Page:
Indigenous Peoples Calendar Archive June, 2010: A Quichua Philosopher in the Andes Mountains
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Any opinions expressed do not necessarily represent the policies of The Peoples of the World Foundation. Unless otherwise noted, the author and photographer is Dr. Ray Waddington.

I'd always imagined that seeing the Andes Mountains for the first time would be the kind of experience that nobody ever forgets. For me it was. But my first sight of those mountains was not the only unforgettable memory of my time in Ecuador.

I had planned to visit many remote, indigenous, Andean communities. Such communities are quite isolated at very high elevations and can be difficult to reach. Once reached, the facilities are basic since outside visitors are not so common. This isolation has meant that inter-marriage with Spanish colonists has been practiced less in these areas and so the population consists of more "pure-blood" indigenous people than Mestizos.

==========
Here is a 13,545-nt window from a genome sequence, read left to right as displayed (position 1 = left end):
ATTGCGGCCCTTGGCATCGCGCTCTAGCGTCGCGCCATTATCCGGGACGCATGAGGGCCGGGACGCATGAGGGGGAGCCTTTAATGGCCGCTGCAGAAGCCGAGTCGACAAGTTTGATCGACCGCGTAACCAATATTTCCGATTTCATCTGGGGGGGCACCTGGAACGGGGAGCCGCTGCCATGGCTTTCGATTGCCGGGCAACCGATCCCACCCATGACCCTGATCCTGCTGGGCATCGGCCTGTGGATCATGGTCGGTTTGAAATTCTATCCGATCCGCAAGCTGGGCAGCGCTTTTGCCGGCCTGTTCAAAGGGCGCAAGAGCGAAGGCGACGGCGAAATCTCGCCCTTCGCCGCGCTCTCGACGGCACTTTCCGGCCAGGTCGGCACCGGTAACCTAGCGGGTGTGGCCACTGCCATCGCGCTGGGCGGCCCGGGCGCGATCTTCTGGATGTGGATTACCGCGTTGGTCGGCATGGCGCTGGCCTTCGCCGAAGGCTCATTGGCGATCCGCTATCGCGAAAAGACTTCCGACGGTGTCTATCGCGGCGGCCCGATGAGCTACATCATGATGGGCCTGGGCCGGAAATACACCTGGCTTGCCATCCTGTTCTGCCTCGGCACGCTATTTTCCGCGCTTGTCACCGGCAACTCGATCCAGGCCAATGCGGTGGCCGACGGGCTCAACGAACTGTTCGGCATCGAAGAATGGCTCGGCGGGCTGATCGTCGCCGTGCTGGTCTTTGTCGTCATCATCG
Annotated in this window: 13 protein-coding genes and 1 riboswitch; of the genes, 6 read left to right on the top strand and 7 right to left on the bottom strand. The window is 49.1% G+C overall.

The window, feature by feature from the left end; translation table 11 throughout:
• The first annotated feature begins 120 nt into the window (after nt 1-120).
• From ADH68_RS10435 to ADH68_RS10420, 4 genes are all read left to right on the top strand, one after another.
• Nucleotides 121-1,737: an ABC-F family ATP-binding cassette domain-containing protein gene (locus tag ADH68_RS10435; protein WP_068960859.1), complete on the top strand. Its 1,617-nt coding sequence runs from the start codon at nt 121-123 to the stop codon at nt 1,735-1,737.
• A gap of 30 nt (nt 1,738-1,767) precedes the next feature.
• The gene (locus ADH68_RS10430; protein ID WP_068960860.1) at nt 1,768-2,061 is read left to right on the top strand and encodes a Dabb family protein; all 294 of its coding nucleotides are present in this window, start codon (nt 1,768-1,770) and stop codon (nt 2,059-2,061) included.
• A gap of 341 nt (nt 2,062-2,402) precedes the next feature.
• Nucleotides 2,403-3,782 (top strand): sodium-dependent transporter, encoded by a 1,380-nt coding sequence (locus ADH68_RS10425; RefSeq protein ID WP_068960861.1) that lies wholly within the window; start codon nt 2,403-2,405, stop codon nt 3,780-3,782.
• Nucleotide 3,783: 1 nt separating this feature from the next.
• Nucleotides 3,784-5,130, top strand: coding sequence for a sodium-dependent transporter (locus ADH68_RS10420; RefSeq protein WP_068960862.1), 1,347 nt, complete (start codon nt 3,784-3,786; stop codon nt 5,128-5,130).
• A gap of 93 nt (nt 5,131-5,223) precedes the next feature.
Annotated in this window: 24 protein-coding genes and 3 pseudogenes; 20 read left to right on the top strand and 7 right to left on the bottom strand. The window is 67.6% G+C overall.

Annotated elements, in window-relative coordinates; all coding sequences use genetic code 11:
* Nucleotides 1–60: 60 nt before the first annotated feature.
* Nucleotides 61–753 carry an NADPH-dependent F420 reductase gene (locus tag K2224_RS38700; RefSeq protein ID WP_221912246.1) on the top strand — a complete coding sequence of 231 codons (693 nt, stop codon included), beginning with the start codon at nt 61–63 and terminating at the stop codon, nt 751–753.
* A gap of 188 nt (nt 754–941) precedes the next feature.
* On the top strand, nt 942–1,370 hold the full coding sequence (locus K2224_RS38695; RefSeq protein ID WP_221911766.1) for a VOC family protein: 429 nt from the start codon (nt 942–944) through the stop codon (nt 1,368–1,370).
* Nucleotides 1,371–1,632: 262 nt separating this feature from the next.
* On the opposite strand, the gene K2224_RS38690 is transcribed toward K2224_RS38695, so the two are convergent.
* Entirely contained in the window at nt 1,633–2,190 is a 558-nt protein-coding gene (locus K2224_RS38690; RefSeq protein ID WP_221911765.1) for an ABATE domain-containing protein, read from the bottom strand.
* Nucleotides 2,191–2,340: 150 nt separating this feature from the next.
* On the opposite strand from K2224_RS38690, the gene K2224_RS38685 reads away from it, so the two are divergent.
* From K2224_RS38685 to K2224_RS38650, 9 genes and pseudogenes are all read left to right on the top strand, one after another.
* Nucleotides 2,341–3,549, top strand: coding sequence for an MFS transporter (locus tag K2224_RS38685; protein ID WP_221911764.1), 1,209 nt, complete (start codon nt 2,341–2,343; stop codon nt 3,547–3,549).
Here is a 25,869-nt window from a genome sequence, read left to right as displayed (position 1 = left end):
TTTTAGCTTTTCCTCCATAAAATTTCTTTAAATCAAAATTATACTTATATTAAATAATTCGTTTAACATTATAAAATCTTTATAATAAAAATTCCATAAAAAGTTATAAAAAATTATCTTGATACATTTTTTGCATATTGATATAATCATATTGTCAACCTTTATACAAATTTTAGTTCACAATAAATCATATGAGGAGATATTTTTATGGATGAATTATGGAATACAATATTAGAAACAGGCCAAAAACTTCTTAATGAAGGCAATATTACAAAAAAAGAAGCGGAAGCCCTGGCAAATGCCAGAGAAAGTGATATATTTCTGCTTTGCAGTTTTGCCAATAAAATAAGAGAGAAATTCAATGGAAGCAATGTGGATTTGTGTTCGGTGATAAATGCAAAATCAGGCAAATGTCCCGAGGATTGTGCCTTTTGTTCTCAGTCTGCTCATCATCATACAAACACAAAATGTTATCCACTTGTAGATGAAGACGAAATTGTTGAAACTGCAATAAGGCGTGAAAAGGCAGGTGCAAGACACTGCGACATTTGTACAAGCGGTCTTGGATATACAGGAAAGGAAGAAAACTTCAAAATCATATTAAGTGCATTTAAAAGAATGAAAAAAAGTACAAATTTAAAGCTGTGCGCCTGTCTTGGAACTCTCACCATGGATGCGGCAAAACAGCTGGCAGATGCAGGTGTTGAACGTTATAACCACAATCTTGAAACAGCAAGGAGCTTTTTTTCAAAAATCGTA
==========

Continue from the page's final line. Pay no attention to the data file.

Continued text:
Wandering around one such community I noticed this young girl. She was alone, sitting on a wall, and appeared to be simply passing time. She was perhaps forty meters away from me. Looking through a long telephoto lens I observed her long, thick, slightly curly, flowing black hair. She was "pure-blood" Quichua. I studied her through my lens for a while. Although I was in a village of mainly "pure-blood" Quichua, there was something about this girl's mannerisms that made her appear to be a philosopher of remote, Andean life!

Eventually I approached her to ask permission to take photos. Because of her young age I'd expected a negative response but she was very willing and immediately started posing for me like a professional child model. That was not the kind of photo I wanted so I thanked her and walked away. She remained there and continued her philosophizing. When I was once again about forty meters away from her I swapped back to the long telephoto and turned around. I now realized that she had been observing me the whole time. I lifted my camera and, perhaps intentionally, she stared right into it to produce this photo.

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